This post is part of a series based on the research report Winning in the Americas by the National Center for the Middle Market in partnership with FedEx and Nextrade Group. Download the full report here.

Sales to our closest neighbors in Canada and Mexico dominate trade activity for U.S. middle market companies. However, as internationalized middle market businesses seek to do even more business globally, Latin American countries represent fertile ground.

According to the National Center for the Middle Market’s recent study on trade in the Americas, nearly all middle market organizations currently doing business abroad would like to expand their international activity, and 60% of these companies are specifically targeting the Americas. However, relatively few mid-sized firms currently do business in the Latin American region.

Considering the low market penetration along with a number of other favorable trade conditions in the area, middle market executives may want to give Latin America a closer look. Here are the top reasons why:

Latin America remains relatively unexploited by middle market businesses.

While Mexico is a top destination for both middle market exports and imports, fewer middle market companies have ventured further south. Just 20% of middle market businesses export to South America, and fewer than one in 10 (9%) export to Central America. Imports from the area are even less prolific, with 10% of internationally active middle market organizations bringing in goods from South America and 6% importing from Central America. However, for the U.S. as a whole, Latin America is a significant trading partner, consistently making up 20% to 25% of total U.S. exports and imports. Middle market businesses may be missing out by failing to more aggressively tap these markets.

Latin American countries are viewed as relatively easy to enter.

Most middle market leaders view Latin American countries, and Costa Rica, Belize, and El Salvador in particular, as being rather easy to enter. Although Brazil is seen as a bit more complicated, the Latin American region as a whole shares cultural affinities with the U.S. What’s more, extensive privatization, deregulation, and trade and investment liberalization, along with planned infrastructure investments in the area, are making Latin American an even more desirable destination. Demand is growing as well: Latin American consumers have both the disposable income and the technology to buy online, making them an increasing vibrant market for U.S. retailers.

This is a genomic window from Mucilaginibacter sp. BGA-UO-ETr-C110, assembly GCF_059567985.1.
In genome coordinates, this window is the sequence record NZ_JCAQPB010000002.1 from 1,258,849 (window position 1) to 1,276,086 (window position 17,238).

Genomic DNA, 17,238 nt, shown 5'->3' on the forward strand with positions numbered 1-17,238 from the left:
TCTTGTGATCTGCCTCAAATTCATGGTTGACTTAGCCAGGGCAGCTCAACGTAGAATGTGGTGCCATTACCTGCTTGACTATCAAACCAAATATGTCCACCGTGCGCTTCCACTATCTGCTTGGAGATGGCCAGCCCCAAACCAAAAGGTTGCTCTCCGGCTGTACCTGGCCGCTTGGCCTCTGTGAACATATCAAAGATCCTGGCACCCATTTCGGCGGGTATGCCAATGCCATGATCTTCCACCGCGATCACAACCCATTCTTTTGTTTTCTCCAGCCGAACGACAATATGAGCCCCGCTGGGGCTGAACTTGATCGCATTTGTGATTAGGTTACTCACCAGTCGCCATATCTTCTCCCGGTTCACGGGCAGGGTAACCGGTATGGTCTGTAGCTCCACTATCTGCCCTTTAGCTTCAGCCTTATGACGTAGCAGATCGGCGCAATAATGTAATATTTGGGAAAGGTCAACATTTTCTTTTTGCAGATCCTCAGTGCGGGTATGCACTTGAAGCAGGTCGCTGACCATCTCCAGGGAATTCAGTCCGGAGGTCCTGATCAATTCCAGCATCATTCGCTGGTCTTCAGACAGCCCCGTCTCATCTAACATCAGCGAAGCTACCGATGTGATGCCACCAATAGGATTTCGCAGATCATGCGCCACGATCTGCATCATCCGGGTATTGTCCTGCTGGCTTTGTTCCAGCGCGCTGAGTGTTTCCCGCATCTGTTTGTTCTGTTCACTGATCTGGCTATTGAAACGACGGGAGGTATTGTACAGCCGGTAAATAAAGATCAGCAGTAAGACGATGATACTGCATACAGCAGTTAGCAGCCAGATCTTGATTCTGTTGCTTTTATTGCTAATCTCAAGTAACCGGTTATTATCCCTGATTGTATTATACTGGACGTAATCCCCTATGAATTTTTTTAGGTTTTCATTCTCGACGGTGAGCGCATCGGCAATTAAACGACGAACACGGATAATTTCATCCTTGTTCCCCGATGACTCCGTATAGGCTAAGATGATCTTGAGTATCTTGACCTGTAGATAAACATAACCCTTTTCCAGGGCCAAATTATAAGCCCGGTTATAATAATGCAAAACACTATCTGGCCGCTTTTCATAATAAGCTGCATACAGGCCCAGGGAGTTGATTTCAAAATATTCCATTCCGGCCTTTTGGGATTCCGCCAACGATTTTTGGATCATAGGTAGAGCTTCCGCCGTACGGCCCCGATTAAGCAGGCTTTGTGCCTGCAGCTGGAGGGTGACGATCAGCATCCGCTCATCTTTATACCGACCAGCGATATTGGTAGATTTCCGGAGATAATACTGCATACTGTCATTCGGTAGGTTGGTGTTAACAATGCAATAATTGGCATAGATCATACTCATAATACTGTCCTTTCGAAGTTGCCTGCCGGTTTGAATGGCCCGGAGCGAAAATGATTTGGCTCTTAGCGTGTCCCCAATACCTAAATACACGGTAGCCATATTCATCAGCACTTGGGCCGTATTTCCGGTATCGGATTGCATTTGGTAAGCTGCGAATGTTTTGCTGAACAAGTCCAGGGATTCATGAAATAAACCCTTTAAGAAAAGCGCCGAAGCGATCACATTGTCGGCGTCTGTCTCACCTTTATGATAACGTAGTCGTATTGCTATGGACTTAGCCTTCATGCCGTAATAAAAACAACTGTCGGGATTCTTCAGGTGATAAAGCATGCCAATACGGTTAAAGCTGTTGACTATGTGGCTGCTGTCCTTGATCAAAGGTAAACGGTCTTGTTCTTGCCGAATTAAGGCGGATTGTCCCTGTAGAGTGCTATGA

Trade deals are paving the way for new opportunities.

The proposed Trans-Pacific Partnership (TPP), which includes U.S. FTA partners Mexico, Chile, and Peru, along with the overlapping 300 million-consumer market Pacific Alliance free trade area formed by Mexico, Colombia, Peru, and Chile, could offer U.S. companies new production platforms and sales opportunities in Latin America. Many middle market leaders see TPP as the second-most important trade agreement behind NAFTA. The majority of leaders expect TPP to increase their exports, and over a third are considering new markets for expansion as a result of the TPP.

Support systems are available for growing globally.

Middle market businesses looking to expand into Latin America, or elsewhere around the world, can tap into numerous sources of local and federal support, including chambers of commerce, the U.S. Export-Import Bank, the SBA, and the U.S. Commercial Service. Specifically, Hispanic Chambers of Commerce can serve as important touch points for middle market executives looking to expand in Latin America.

With Latin America representing significant opportunities for growth so close to home, and assistance readily available, middle market leaders looking to gain new customers and/or lower cost suppliers should consider giving the region some serious thought. To learn more about middle market trade activity in Latin America, throughout the Western Hemisphere, and around the globe, see the Center’s full research report, Winning in the Americas.

Others in this series
Post 1: Comings and Goings: A Snapshot of Middle Market Trade
Post 2: How to Succeed as a Middle Market Exporter
Post 3: Barriers to Internationalization: What Keeps Middle Market Companies Home?

This post is part of a larger research project by the National Center for the Middle Market. Get the full picture through the resources below: